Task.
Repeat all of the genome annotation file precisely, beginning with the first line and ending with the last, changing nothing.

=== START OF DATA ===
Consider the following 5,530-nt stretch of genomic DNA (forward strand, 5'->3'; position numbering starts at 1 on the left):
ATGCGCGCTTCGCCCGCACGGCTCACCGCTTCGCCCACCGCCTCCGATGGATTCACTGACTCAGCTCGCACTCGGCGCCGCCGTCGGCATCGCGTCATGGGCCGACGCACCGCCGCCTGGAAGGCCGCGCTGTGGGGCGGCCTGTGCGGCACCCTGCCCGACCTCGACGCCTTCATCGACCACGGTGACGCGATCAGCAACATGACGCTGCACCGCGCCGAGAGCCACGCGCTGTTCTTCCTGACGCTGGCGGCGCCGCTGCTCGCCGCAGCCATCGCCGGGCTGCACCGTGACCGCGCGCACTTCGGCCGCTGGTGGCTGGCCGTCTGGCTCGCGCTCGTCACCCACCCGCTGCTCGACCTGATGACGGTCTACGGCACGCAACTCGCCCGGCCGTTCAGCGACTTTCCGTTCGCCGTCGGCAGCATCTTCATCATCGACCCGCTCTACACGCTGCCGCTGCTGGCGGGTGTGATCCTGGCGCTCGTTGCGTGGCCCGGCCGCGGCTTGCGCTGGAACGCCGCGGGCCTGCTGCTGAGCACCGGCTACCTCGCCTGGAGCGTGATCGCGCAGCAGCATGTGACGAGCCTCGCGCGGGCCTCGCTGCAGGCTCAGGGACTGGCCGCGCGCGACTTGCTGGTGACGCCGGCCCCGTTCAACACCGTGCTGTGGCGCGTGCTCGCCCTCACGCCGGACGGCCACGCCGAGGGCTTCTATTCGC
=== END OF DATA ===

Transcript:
Consider the following 5,530-nt stretch of genomic DNA (forward strand, 5'->3'; position numbering starts at 1 on the left):
ATGCGCGCTTCGCCCGCACGGCTCACCGCTTCGCCCACCGCCTCCGATGGATTCACTGACTCAGCTCGCACTCGGCGCCGCCGTCGGCATCGCGTCATGGGCCGACGCACCGCCGCCTGGAAGGCCGCGCTGTGGGGCGGCCTGTGCGGCACCCTGCCCGACCTCGACGCCTTCATCGACCACGGTGACGCGATCAGCAACATGACGCTGCACCGCGCCGAGAGCCACGCGCTGTTCTTCCTGACGCTGGCGGCGCCGCTGCTCGCCGCAGCCATCGCCGGGCTGCACCGTGACCGCGCGCACTTCGGCCGCTGGTGGCTGGCCGTCTGGCTCGCGCTCGTCACCCACCCGCTGCTCGACCTGATGACGGTCTACGGCACGCAACTCGCCCGGCCGTTCAGCGACTTTCCGTTCGCCGTCGGCAGCATCTTCATCATCGACCCGCTCTACACGCTGCCGCTGCTGGCGGGTGTGATCCTGGCGCTCGTTGCGTGGCCCGGCCGCGGCTTGCGCTGGAACGCCGCGGGCCTGCTGCTGAGCACCGGCTACCTCGCCTGGAGCGTGATCGCGCAGCAGCATGTGACGAGCCTCGCGCGGGCCTCGCTGCAGGCTCAGGGACTGGCCGCGCGCGACTTGCTGGTGACGCCGGCCCCGTTCAACACCGTGCTGTGGCGCGTGCTCGCCCTCACGCCGGACGGCCACGCCGAGGGCTTCTATTCGC